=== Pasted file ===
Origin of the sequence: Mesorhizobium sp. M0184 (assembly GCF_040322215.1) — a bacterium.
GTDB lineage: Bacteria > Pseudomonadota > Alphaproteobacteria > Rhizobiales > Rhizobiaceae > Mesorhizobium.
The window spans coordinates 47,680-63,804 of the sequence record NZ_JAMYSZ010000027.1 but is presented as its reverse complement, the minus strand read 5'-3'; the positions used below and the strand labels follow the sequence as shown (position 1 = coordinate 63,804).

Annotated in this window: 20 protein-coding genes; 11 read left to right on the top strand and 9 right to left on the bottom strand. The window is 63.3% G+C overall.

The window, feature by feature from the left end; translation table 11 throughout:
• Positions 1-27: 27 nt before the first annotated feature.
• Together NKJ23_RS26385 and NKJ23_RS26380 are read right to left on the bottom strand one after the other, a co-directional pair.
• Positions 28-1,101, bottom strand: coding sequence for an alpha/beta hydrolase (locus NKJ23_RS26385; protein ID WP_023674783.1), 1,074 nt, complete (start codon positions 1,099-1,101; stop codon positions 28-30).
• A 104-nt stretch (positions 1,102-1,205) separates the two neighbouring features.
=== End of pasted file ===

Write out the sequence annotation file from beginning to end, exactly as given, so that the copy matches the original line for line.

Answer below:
Origin of the sequence: Mesorhizobium sp. M0184 (assembly GCF_040322215.1) — a bacterium.
GTDB lineage: Bacteria > Pseudomonadota > Alphaproteobacteria > Rhizobiales > Rhizobiaceae > Mesorhizobium.
The window spans coordinates 47,680-63,804 of the sequence record NZ_JAMYSZ010000027.1 but is presented as its reverse complement, the minus strand read 5'-3'; the positions used below and the strand labels follow the sequence as shown (position 1 = coordinate 63,804).

Annotated in this window: 20 protein-coding genes; 11 read left to right on the top strand and 9 right to left on the bottom strand. The window is 63.3% G+C overall.

The window, feature by feature from the left end; translation table 11 throughout:
• Positions 1-27: 27 nt before the first annotated feature.
• Together NKJ23_RS26385 and NKJ23_RS26380 are read right to left on the bottom strand one after the other, a co-directional pair.
• Positions 28-1,101, bottom strand: coding sequence for an alpha/beta hydrolase (locus NKJ23_RS26385; protein ID WP_023674783.1), 1,074 nt, complete (start codon positions 1,099-1,101; stop codon positions 28-30).
• A 104-nt stretch (positions 1,102-1,205) separates the two neighbouring features.